Expert Comment: Playing the IQ numbers gameMonday 22 June 2015
Dr Stefan Koehn, Lecturer in Sport Psychology, explains why playing the numbers game doesn’t always work when it comes to measuring IQ.
IQ tests play a vital role in many aspects of daily life. Originally developed by Binet and Simon in 1905 in the area of special education, in an attempt to identify children with such needs, today the utility of IQ tests spans across various domains, such as economic (selection of personnel), military (identification of leadership qualities), judiciary (sentencing to capital punishments), or educational (decision criterion for higher education acceptance or eligibility for subsidised special education) systems.
The diversity of human intelligence is considered multi-dimensional, measured in verbal and mathematical intelligence, as well as musical, physical, and social intelligence. The aspect of multiple intelligences indicate that intelligence is multi-faceted rather than one-dimensional. Therefore, the measurement metric of performance in a specific area and classifications such as average, IQ of 100, giftedness, IQ above 130 (i.e. two standard deviations above the average), or impairment, IQ below 70 (i.e. two standard deviations below the average), need to be viewed with caution.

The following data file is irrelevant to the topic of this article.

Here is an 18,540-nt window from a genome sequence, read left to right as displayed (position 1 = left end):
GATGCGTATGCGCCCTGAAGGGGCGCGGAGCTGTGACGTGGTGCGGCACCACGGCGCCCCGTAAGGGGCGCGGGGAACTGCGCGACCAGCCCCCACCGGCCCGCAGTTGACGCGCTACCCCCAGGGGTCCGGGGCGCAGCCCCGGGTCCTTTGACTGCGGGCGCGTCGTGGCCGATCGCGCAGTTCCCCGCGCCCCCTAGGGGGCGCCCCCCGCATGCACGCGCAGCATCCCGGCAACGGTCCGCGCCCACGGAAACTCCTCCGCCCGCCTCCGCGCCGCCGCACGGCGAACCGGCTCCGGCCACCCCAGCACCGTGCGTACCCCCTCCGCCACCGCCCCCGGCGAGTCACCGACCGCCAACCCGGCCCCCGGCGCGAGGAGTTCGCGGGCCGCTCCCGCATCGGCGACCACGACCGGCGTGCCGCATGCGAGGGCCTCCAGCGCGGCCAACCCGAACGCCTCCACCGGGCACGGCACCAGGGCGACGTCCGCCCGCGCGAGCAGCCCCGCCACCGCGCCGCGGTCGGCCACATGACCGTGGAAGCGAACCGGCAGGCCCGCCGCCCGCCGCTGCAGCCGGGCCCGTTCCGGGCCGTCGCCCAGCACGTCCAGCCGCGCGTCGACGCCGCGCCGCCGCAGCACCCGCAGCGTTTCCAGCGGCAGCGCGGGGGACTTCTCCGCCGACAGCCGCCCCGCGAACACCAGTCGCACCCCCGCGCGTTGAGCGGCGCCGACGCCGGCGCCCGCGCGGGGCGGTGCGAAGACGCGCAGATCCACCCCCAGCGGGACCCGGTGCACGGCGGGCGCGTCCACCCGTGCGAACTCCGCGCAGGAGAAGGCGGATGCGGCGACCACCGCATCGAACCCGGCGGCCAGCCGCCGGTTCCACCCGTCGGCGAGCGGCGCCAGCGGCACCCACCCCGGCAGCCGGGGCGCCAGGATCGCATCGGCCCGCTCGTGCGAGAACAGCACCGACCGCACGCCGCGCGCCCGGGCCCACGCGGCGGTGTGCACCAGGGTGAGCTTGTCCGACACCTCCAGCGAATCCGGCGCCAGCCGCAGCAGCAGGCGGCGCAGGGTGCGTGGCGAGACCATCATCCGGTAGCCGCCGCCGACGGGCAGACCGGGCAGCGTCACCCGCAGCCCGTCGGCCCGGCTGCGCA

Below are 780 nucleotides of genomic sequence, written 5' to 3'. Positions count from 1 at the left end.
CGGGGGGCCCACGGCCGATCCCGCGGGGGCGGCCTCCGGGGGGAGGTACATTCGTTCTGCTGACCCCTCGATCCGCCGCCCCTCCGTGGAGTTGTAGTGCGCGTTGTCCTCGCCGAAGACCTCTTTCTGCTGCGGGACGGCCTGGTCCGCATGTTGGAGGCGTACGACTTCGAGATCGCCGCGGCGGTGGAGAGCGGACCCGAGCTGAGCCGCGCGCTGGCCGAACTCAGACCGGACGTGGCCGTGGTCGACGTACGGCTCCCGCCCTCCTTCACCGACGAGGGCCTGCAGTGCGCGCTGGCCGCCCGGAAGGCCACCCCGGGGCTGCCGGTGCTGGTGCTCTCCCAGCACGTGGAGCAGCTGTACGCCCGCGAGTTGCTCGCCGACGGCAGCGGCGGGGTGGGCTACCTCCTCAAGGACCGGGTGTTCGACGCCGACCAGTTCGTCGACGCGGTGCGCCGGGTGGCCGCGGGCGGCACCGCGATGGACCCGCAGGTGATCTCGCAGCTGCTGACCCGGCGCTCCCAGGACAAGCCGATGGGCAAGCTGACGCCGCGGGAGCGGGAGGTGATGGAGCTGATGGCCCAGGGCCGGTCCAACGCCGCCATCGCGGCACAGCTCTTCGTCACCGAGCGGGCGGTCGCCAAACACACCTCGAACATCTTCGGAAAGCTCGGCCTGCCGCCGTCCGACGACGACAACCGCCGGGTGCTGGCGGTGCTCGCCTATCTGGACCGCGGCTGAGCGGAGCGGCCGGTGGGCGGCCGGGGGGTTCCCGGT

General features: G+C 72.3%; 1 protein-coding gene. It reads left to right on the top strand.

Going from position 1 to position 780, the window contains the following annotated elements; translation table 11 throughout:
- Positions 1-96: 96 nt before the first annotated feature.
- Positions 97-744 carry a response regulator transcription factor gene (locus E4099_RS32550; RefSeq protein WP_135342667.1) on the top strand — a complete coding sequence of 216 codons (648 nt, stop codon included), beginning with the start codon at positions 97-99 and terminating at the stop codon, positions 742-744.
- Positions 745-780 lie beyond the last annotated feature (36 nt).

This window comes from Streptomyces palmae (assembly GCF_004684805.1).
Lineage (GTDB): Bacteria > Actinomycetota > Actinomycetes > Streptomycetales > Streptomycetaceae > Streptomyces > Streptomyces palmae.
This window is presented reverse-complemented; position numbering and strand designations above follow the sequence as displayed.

One interesting aspect of intelligence testing is the general increase in people’s IQ over time and between generations. This phenomenon has been labelled as the Flynn effect. A recent meta-analysis investigated the Flynn effect over the past 100 years, including a total of almost four million participants from over 30 countries (Pietschnig & Voracek, 2015).
Although increases in IQ varied according to the domain, people’s gain in IQ scores advanced between 0.21 and 0.41 IQ points annually. Life history speed appears to be mainly responsible for this effect, including substantial changes in education, nutrition, stress, and family size over the past century.
High academic achievement, however, is not necessarily related to a high IQ. Research suggested that the individual differences in achievement among students with the same IQs were accounted for by motivation, self-discipline and practice.